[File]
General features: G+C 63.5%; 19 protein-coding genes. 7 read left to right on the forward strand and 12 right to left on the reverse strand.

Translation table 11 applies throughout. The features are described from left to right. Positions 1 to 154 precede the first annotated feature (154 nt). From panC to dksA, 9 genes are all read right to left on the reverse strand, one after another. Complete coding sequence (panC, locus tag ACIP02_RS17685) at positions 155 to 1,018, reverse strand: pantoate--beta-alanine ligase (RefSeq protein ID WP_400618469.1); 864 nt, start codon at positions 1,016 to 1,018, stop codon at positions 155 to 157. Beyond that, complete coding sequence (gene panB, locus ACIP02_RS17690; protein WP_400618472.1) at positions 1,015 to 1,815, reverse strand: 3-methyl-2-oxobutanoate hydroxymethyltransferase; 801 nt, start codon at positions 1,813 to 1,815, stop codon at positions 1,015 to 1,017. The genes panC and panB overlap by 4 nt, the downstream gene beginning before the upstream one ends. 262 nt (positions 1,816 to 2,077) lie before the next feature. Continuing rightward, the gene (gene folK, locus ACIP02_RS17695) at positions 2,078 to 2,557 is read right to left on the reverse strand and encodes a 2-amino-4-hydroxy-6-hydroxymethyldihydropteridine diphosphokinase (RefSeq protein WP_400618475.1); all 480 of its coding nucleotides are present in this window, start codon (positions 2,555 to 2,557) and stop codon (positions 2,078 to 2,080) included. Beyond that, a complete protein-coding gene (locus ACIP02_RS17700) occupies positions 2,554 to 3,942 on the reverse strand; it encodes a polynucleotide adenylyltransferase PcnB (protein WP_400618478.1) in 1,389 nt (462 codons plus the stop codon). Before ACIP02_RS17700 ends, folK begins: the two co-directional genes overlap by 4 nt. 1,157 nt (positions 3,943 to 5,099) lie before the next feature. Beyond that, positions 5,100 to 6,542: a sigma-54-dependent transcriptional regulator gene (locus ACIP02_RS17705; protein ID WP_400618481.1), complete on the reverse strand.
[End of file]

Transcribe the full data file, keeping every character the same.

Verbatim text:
General features: G+C 63.5%; 19 protein-coding genes. 7 read left to right on the forward strand and 12 right to left on the reverse strand.

Translation table 11 applies throughout. The features are described from left to right. Positions 1 to 154 precede the first annotated feature (154 nt). From panC to dksA, 9 genes are all read right to left on the reverse strand, one after another. Complete coding sequence (panC, locus tag ACIP02_RS17685) at positions 155 to 1,018, reverse strand: pantoate--beta-alanine ligase (RefSeq protein ID WP_400618469.1); 864 nt, start codon at positions 1,016 to 1,018, stop codon at positions 155 to 157. Beyond that, complete coding sequence (gene panB, locus ACIP02_RS17690; protein WP_400618472.1) at positions 1,015 to 1,815, reverse strand: 3-methyl-2-oxobutanoate hydroxymethyltransferase; 801 nt, start codon at positions 1,813 to 1,815, stop codon at positions 1,015 to 1,017. The genes panC and panB overlap by 4 nt, the downstream gene beginning before the upstream one ends. 262 nt (positions 1,816 to 2,077) lie before the next feature. Continuing rightward, the gene (gene folK, locus ACIP02_RS17695) at positions 2,078 to 2,557 is read right to left on the reverse strand and encodes a 2-amino-4-hydroxy-6-hydroxymethyldihydropteridine diphosphokinase (RefSeq protein WP_400618475.1); all 480 of its coding nucleotides are present in this window, start codon (positions 2,555 to 2,557) and stop codon (positions 2,078 to 2,080) included. Beyond that, a complete protein-coding gene (locus ACIP02_RS17700) occupies positions 2,554 to 3,942 on the reverse strand; it encodes a polynucleotide adenylyltransferase PcnB (protein WP_400618478.1) in 1,389 nt (462 codons plus the stop codon). Before ACIP02_RS17700 ends, folK begins: the two co-directional genes overlap by 4 nt. 1,157 nt (positions 3,943 to 5,099) lie before the next feature. Beyond that, positions 5,100 to 6,542: a sigma-54-dependent transcriptional regulator gene (locus ACIP02_RS17705; protein ID WP_400618481.1), complete on the reverse strand.